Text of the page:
"Death For Gays" And American Christianism
Nick Baumann writes:
...it's been hard for Sullivan to find examples of the National Review or the Weekly Standard or the American Conservative or Commentary denouncing the Ugandan law. The writers at those magazines may disagree with Sullivan on a lot of things, but I suspect they think it's pretty obvious to most Americans that executing gay people is wrong.Most, but definitely not all:
God in His law requires the death penalty for homosexuals. [R.J. Rushdoony, Reconstructionist theologian, in a letter to Mel White]Oh, and you might want to look further on that link to see what Rushdoony has to say about slavery.
The Bible is without reservation in its condemnation of homosexuality . . . „If a man also lie with mankind . . . they shall be put to death.‰ (Lev. 20:13) . . . This is certainly clear enough and there is not a single text in all of the New Testament to indicate that this penalty has been altered or removed. . . (pp 422-25). . . We find that St. Paul far from setting aside the law and its penalties appeals to the death penalty against homo-sexuals as an established and continuing fact. (Rom 1:32) (p735) [R.J. Rushdoony, The Institutes of Biblical Law]
"Yeah, yeah, so what?" you say. "The late Rushdoony never had any more influence or access to power than, say, Fred Phelps." Think again. Rushdoony's membership in The Council For National Policy, where he consorted numerous well-known christianists is just one indication of the considerable respect this lunatic had. A cursory scan of the list of CNP members includes the likes of Phyllis Schafly, Oliver North, Grover Norquist, Pat Robertson, Bob Jones, Tim LaHaye and other psychos who had frequent access to the president of the United States during the Bush administration and who are still heavily involved in today's Republican party.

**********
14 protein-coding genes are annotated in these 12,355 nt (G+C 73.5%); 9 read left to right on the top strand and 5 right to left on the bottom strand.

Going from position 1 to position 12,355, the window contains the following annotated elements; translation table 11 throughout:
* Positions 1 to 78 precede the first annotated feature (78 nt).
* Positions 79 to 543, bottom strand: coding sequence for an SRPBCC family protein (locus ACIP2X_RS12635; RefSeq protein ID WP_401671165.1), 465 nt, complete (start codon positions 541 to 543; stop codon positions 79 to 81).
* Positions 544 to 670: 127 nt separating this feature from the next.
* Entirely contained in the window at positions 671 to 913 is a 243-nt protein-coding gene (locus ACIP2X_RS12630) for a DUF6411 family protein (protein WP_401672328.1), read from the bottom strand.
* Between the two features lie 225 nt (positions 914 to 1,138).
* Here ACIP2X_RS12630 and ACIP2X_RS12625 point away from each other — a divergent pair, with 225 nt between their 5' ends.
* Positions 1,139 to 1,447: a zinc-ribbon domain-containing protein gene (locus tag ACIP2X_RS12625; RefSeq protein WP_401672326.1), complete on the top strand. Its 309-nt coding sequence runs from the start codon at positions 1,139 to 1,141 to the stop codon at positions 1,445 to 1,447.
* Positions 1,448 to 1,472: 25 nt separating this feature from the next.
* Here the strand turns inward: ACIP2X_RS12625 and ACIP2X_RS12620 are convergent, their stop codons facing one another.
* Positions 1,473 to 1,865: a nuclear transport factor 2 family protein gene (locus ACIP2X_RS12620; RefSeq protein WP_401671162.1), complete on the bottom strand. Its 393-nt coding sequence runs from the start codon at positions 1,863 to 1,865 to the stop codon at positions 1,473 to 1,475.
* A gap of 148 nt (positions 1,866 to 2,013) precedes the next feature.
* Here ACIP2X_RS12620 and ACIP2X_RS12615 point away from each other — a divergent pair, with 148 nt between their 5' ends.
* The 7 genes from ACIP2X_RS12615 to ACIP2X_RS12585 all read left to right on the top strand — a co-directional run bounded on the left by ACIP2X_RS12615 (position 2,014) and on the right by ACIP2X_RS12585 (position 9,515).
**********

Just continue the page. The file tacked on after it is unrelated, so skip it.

To be clear: I doubt - except when I'm in a particularly unforgiving mood - that any American evangelical directly told anyone in Uganda to sponsor a "kill the gays" law. But the concept is far more common among American christianists than Nick Baumann realizes, and I have no doubt that the language those evangelicals did, in fact, use in Uganda, made capital punishment for homosexual behavior sound like a reasonable idea. For example, here's a reminder of the kind of foul garbage influential Republicans have felt no compunction spewing into our discourse.
In 2004, Oklahoma Senator Tom Coburn rated the 'gay agenda' as a more pressing danger than any terrorist activity affecting Americans. Naturally, the worthy Senator is not calling upon anyone to kill gays. He just thinks gay sex is a more pressing danger than terrorist activity. And since neither Coburn nor many Americans would have any problems executing terrorists...
There's a larger point here: Christianists, and the modern GOP, are far more radical than many people, no matter how well-meaning and intelligent, realize. Buffoons they certainly are, but they are very, very powerful buffoons. The Ugandan law is a direct outgrowth of radical American christianism and its high-level reach within our national politics.